Sialidosis

National Organization for Rare Disorders, Inc.

Important
It is possible that the main title of the report Sialidosis is not the name you expected. Please check the synonyms listing to find the alternate name(s) and disorder subdivision(s) covered by this report.

Synonyms

  • Alpha-Neuraminidase Deficiency
  • Cherry Red Spot and Myoclonus Syndrome
  • Glycoprotein Neuraminidase, Deficiency of
  • Lipomucopolysaccharidosis Type I
  • ML I
  • Mucolipidosis I
  • Sialidase Deficiency

Disorder Subdivisions

  • Sialidosis Type I (Juvenile)
  • Sialidosis Type II (Infantile)

General Discussion

Sialidosis is a very rare inherited metabolic disorder characterized by a deficiency of the enzyme alpha-neuraminidase. This disorder belongs to a group of diseases known as lysosomal disorders. Lysosomes are particles bound in membranes within cells that break down certain fats and carbohydrates. The deficiency of alpha-neuraminidase that characterizes Sialidosis leads to the abnormal accumulation of certain complex carbohydrates (mucopolysaccharides) and certain fatty substances (mucolipids) in many tissues of the body. Previously known as Mucolipidosis I, Sialidosis belongs to a subgroup of lysosomal diseases known as Mucolipidoses.

The symptoms of Sialidosis Type I, which typically begin during the 2nd decade of life, may include sudden involuntary muscle contractions (myoclonus), the appearance of red spots (cherry-red macules) in the eyes, and/or other neurological findings. Sialidosis Type II may begin during infancy or later. It is characterized by the same visual characteristics as Sialidosis Type I, as well as other symptoms such as mildly coarse facial features, skeletal malformations, and/or mild mental retardation. Sialidosis is inherited as an autosomal recessive genetic trait.

Resources

CLIMB (Children Living with Inherited Metabolic Diseases)
Climb Building
176 Nantwich Road
Crewe, Intl CW2 6BG
United Kingdom
Tel: +44 870 7700 325
Fax: +44 870 7700 327
Email: info.svcs@climb.org.uk
Internet: http://www.CLIMB.org.uk

Vaincre Les Maladies Lysosomales
2 ter avenue de Fance
Massy, 91300
France
Tel: 01 69 75 40 30
Fax: 01 60 11 15 83
Email: accueil@vml-asso.org
Internet: http://www.vml-asso.org

Arc (a national organization on mental retardation)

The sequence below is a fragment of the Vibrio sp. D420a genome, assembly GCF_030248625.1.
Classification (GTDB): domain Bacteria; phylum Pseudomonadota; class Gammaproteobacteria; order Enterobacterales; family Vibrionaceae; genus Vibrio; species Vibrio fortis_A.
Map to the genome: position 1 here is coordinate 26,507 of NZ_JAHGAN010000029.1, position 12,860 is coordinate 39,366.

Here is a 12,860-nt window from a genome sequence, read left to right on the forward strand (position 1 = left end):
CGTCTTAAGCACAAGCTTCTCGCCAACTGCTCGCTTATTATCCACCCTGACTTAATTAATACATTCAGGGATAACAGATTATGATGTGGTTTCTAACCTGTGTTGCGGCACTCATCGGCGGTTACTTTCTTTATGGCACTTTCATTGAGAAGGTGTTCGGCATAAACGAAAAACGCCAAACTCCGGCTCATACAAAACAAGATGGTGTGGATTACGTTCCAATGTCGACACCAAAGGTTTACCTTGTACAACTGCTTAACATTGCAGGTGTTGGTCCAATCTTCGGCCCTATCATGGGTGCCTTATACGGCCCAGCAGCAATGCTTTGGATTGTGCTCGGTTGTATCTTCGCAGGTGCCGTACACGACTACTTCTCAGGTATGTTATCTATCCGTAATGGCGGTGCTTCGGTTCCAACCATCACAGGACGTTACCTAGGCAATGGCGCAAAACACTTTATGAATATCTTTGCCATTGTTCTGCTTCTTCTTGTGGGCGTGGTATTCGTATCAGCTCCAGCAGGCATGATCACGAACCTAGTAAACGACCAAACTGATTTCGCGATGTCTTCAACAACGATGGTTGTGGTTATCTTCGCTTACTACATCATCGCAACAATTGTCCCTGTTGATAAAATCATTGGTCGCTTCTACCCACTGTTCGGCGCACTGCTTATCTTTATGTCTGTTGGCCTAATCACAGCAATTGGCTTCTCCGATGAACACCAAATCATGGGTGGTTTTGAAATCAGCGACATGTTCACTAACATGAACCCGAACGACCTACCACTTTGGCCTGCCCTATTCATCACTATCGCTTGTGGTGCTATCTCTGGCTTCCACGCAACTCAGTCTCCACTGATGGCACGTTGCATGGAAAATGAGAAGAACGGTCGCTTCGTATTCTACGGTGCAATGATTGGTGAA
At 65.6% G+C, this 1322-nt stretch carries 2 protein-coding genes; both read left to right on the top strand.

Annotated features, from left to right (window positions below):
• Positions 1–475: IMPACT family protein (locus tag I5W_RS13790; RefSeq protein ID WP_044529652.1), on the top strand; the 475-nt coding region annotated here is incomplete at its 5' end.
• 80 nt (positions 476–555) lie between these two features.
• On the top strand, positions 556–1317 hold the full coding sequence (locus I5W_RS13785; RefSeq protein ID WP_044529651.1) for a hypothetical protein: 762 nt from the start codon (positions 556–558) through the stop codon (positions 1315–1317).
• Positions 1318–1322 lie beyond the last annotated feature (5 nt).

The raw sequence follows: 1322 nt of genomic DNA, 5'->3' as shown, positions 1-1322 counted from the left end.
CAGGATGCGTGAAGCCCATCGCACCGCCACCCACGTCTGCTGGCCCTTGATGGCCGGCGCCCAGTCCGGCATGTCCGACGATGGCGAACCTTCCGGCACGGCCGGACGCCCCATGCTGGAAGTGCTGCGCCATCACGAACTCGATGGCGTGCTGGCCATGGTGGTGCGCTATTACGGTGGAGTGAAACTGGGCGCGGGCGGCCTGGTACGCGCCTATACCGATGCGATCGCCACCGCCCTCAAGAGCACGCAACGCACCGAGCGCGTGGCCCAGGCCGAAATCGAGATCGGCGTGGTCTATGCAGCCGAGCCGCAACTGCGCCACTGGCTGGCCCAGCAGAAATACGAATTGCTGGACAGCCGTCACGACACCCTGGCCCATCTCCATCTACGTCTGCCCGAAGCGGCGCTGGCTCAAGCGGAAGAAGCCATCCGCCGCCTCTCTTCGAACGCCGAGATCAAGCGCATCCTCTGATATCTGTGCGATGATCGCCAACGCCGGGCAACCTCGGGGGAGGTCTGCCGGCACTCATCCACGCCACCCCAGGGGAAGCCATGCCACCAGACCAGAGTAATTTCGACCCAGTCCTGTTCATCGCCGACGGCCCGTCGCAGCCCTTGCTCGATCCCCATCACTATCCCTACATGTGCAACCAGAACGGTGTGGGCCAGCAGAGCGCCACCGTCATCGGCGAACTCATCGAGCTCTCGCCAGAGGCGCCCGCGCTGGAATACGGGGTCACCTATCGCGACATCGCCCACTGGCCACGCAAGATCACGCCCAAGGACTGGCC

1010 Wayne Ave
Suite 650
Silver Spring, MD 20910
Tel: (301)565-3842
Fax: (301)565-3843
Tel: (800)433-5255
TDD: (817)277-0553
Email: info@thearc.org
Internet: http://www.thearc.org/

NIH/National Digestive Diseases Information Clearinghouse
2 Information Way
Bethesda, MD 20892-3570
Tel: (301)654-3810
Fax: (301)907-8906
Tel: (800)891-5389
Email: nddic@info.niddk.nih.gov
Internet: http://www.niddk.nih.gov

Society for Mucopolysaccharide Diseases
MPS House
Repton Place
White Lion Road
Amersham
Buckinghamshire, HP7 9LP.
United Kingdom
Tel: 004401494 434156
Fax: 004401494 434252
Email: mps@mpssociety.co.uk
Internet: http://www.mpssociety.co.uk

Canadian Society for Mucopolysaccharide and Related Diseases, Inc.
PO Box 64714
Unionville
Ontario, Intl L3R OM9
Canada
Tel: 905-479-8701
Fax: 905-479-8701
Tel: 800-667-1846
Email: lori.mps@rogers.com
Internet: http://www.mpssociety.ca

International Advocate For Glycoprotein Storage Diseases (ISMRD)
20880 Canyon View Drive
Saratoga, CA 95070
USA
Tel: (410)628-9991
Email: info@ismrd.org
Internet: www.ismrd.org

Genetic and Rare Diseases (GARD) Information Center
PO Box 8126
Gaithersburg, MD 20898-8126
Tel: (301)251-4925
Fax: (301)251-4911
Tel: (888)205-2311
TDD: (888)205-3223
Email: ordr@od.nih.gov
Internet: http://rarediseases.info.nih.gov/Default.aspx

Hide & Seek Foundation for Lysosomal Disease Research
6475 East Pacific Coast Highway Suite 466
Long Beach, CA 90803
Tel: (877)621-1122
Fax: (866)215-8850
Email: info@hideandseek.org
Internet: http://www.hideandseek.org

For a Complete Report

For a Complete Report

This is an abstract of a report from the National Organization for Rare Disorders, Inc. ® (NORD). A copy of the complete report can be obtained for a small fee by visiting the NORD website. The complete report contains additional information including symptoms, causes, affected population, related disorders, standard and investigational treatments (if available), and references from medical literature. For a full-text version of this topic, see http://www.rarediseases.org/search/rdblist.html

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